England is brimming with wonderful pubs – which makes the establishments that made the cut for this new tome very special indeed.
Great Pubs of England by photographer Horst A Friedrichs and writer Stuart Husband, published by Prestel, honours 33 of England’s ‘finest and most distinctive inns’ with stunning photographs, all accompanied by absorbing descriptions that reveal their fascinating history.
Delightful establishments that feature in the book include a beautiful Liverpool watering hole lauded as a ‘cathedral among pubs’, a Cotswolds gem beloved by Simon Cowell and a spooky 14th-century Salisbury pub where a ‘wealth of paranormal activity is served up’.
In the foreword, John Warland, who runs guided walking tours that ‘explore London’s rich hostelry heritage’, writes: ‘Since time immemorial, the public house has offered a place of shelter, liquid refreshment, sustenance and occasional lodging. But it’s much more than the sum of these parts. It’s often the very heart of a community, raising funds for its patrons, providing ad-lib counselling services, and offering a sociable antidote to the prevalent plague of loneliness.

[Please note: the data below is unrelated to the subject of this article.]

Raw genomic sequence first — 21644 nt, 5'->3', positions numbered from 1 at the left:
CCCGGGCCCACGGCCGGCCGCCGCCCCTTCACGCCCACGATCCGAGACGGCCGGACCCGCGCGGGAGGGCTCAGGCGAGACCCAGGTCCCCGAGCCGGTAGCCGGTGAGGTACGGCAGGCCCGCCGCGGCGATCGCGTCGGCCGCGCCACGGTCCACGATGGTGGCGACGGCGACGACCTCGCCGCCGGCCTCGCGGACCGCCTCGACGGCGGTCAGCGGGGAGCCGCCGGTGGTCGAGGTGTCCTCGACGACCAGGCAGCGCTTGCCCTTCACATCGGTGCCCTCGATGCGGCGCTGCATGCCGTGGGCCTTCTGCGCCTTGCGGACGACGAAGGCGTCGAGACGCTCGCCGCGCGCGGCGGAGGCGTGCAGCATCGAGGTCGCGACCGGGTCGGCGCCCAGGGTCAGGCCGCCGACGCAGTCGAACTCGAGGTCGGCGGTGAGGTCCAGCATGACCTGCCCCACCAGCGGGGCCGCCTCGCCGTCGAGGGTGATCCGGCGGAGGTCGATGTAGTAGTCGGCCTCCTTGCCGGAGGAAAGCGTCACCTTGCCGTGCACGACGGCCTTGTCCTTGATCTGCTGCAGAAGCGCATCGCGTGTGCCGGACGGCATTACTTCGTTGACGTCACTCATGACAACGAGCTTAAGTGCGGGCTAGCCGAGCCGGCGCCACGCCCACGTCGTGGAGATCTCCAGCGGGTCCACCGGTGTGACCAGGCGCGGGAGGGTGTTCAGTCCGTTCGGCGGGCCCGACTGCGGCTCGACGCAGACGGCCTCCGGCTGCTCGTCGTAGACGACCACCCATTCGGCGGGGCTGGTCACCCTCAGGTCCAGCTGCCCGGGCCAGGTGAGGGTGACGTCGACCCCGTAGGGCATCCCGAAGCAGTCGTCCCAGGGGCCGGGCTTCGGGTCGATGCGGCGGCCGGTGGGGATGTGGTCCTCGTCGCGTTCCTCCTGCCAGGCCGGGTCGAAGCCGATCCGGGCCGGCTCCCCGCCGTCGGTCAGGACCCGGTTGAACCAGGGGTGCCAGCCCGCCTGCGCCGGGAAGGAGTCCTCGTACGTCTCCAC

‘The pub is the backdrop for first dates, mending broken hearts, or toasting hatches, matches and dispatches. At its best a great pub feels like home, or makes you feel like you’re at home – it’s not always the closest to where you are, but it’s a perfect fit with who you are.
‘I’m sure that this book will inspire [readers] to go forth and explore England’s liquid history anew. It’s the perfect snapshot of where pubs have been, where they are now, and where they might be headed.’ Below is a selection of evocative pictures of the characterful boozers that appear in the compendium…